Vulnerability, financial inclusion, and the heightened relevance of education in a credit crisis

Iheme, Williams C. (2021) Vulnerability, financial inclusion, and the heightened relevance of education in a credit crisis. In: Discrimination, vulnerable consumers and financial inclusion: fair access to financial services and the law. Discrimination, Vulnerable Consumers and Financial Inclusion Fair Access to Financial Services and the Law, Oxon, pp. 84-110. ISBN 9781003055075

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Credit is undeniably the lifeblood of modern economies. Its use and the issues arising from it intersect with many aspects of commercial law, including consumer protection, which is the aspect of law that specifically protects consumers. A wise use of credit in catering to one’s basic needs and more could reasonably be linked to the user’s success in life. Needless to say, if individuals have sufficient access to affordable credit, the economy in which they operate will generally do well. Thus, given the heightened importance of credit and its indispensability in the economic well-being of financial consumers, it is possible that in the absence of a sufficient regulatory framework and enforcement, these consumers would easily be subjected to the onerous and exploitative lending practices of financial institutions. Indeed, if the terms of debt repayment were unilaterally stipulated, and more likely unconscionable and difficult to fulfill by consumers, their eventual default becomes the entry point of their vulnerability and losses. Yet, it is difficult to begrudge financial institutions for being excessively protective of their customers’ money, especially if they were acting within the confines of the relevant prudential lending guidelines typically issued by central banks, the aim of which is to secure lending transactions and significantly reduce the avoidable risk of losing their customers’ deposits. As more financial institutions obtain operational licenses to do business, the competition among them could increase and cause them to engage in financial innovations that might bear deceptive outlooks, including the creation and sale of shrouded products to financial consumers.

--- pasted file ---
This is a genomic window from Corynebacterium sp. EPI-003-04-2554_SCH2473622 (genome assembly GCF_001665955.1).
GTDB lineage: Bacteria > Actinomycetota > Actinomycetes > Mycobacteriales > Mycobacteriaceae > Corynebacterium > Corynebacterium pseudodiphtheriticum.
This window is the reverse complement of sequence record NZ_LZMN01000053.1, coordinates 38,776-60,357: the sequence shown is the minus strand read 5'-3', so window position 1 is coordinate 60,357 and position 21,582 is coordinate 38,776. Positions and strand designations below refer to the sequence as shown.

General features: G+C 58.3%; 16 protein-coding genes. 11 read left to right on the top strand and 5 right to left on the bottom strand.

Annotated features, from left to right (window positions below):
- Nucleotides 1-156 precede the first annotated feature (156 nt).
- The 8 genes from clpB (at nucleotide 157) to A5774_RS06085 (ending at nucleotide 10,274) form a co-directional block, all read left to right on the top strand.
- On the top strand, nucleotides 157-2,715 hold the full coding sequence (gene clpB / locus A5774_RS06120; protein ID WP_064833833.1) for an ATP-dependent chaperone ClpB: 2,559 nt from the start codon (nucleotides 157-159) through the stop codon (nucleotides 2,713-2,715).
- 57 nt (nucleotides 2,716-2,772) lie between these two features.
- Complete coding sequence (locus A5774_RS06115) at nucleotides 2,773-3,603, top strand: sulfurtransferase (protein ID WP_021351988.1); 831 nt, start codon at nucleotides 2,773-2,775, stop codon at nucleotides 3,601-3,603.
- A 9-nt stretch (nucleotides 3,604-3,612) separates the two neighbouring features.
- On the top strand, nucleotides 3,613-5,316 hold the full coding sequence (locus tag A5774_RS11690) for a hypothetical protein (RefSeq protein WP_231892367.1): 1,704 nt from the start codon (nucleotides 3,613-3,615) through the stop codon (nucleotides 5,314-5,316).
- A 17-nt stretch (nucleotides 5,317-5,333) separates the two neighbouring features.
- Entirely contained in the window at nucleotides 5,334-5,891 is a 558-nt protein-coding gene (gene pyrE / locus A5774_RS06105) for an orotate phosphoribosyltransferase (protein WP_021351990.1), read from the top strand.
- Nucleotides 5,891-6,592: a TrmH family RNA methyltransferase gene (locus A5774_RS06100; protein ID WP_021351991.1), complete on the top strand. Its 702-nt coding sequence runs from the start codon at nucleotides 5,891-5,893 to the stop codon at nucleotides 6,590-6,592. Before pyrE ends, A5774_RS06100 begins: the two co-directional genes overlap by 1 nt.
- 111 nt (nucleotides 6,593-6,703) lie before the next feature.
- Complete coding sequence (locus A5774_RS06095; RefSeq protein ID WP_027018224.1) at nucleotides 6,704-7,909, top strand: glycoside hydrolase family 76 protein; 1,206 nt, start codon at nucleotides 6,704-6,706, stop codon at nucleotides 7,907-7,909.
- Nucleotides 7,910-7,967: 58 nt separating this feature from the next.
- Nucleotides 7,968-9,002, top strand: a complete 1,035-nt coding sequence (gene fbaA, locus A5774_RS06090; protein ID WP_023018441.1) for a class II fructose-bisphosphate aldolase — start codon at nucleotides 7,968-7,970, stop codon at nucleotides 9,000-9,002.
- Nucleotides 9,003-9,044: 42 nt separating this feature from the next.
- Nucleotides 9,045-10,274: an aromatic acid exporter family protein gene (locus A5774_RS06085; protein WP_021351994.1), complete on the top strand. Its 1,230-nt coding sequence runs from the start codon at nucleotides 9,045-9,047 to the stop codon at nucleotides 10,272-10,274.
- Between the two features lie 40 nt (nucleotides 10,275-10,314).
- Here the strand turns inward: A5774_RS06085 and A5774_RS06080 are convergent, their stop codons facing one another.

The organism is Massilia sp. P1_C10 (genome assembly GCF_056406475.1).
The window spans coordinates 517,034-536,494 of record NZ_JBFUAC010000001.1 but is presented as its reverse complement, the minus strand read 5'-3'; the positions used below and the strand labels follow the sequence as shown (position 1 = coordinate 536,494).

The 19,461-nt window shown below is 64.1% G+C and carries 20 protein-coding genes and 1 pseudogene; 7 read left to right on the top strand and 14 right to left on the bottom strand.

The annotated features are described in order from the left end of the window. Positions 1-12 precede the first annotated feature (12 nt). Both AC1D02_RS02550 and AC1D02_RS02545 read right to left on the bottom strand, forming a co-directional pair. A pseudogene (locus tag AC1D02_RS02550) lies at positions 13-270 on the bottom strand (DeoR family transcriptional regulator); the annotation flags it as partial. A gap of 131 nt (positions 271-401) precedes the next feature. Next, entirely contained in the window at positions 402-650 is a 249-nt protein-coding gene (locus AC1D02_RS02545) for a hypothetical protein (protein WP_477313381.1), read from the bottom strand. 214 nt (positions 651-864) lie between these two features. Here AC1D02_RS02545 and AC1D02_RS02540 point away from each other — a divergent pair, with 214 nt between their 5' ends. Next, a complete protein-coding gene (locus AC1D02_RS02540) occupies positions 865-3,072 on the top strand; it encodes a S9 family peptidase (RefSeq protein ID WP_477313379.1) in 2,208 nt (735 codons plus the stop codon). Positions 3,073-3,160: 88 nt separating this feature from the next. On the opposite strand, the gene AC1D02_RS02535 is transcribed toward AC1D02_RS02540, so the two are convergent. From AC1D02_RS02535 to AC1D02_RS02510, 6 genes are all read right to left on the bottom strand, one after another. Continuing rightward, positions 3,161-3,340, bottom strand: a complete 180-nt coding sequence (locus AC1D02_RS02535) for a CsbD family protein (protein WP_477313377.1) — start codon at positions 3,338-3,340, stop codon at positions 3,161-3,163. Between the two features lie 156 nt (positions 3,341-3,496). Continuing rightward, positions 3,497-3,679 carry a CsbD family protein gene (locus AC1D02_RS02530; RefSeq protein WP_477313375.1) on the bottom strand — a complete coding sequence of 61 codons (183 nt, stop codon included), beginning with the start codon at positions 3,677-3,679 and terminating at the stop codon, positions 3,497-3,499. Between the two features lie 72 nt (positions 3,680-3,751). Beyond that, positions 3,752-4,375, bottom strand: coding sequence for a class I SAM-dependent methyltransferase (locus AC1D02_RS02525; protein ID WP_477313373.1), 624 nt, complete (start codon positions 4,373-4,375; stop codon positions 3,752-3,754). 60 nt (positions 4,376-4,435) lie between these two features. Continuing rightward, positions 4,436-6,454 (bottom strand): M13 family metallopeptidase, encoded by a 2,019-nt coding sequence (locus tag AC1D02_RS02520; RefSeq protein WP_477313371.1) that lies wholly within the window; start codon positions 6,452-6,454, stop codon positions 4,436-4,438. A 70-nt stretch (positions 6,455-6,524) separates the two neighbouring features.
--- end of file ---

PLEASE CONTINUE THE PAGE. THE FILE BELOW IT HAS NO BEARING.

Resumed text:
Item Type: Book Section
Keywords: Modern economies | Credit |
Subjects: Social Sciences and humanities > Social Sciences > Law and Legal Studies
JGU School/Centre: Jindal Global Law School
Depositing User: Mr. Syed Anas
Date Deposited: 07 Feb 2022 09:45
Last Modified: 07 Feb 2022 09:45
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